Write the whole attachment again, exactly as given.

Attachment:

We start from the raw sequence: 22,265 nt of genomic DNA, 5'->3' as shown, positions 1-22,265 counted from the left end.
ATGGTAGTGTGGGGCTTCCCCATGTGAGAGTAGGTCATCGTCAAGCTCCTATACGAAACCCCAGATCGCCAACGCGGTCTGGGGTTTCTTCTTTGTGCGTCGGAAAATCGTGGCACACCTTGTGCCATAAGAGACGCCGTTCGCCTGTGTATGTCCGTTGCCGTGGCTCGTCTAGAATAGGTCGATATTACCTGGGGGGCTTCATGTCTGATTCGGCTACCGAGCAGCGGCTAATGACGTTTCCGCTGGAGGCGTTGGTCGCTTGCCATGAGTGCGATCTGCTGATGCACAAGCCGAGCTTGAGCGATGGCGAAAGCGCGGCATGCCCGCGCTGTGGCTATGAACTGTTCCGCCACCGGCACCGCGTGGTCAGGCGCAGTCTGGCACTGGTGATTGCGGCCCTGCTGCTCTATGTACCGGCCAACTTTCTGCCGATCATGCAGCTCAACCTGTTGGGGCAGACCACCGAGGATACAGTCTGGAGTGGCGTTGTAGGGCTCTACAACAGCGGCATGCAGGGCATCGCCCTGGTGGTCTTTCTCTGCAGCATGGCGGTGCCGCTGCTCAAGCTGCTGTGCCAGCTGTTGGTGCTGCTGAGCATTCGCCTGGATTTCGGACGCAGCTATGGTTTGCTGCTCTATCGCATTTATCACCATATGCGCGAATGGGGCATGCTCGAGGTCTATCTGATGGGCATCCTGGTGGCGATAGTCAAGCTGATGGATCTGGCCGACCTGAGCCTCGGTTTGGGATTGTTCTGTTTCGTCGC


We start from the raw sequence: 22,265 nt of genomic DNA, 5'->3' as shown, positions 1-22,265 counted from the left end.
ATGGTAGTGTGGGGCTTCCCCATGTGAGAGTAGGTCATCGTCAAGCTCCTATACGAAACCCCAGATCGCCAACGCGGTCTGGGGTTTCTTCTTTGTGCGTCGGAAAATCGTGGCACACCTTGTGCCATAAGAGACGCCGTTCGCCTGTGTATGTCCGTTGCCGTGGCTCGTCTAGAATAGGTCGATATTACCTGGGGGGCTTCATGTCTGATTCGGCTACCGAGCAGCGGCTAATGACGTTTCCGCTGGAGGCGTTGGTCGCTTGCCATGAGTGCGATCTGCTGATGCACAAGCCGAGCTTGAGCGATGGCGAAAGCGCGGCATGCCCGCGCTGTGGCTATGAACTGTTCCGCCACCGGCACCGCGTGGTCAGGCGCAGTCTGGCACTGGTGATTGCGGCCCTGCTGCTCTATGTACCGGCCAACTTTCTGCCGATCATGCAGCTCAACCTGTTGGGGCAGACCACCGAGGATACAGTCTGGAGTGGCGTTGTAGGGCTCTACAACAGCGGCATGCAGGGCATCGCCCTGGTGGTCTTTCTCTGCAGCATGGCGGTGCCGCTGCTCAAGCTGCTGTGCCAGCTGTTGGTGCTGCTGAGCATTCGCCTGGATTTCGGACGCAGCTATGGTTTGCTGCTCTATCGCATTTATCACCATATGCGCGAATGGGGCATGCTCGAGGTCTATCTGATGGGCATCCTGGTGGCGATAGTCAAGCTGATGGATCTGGCCGACCTGAGCCTCGGTTTGGGATTGTTCTGTTTCGTCGC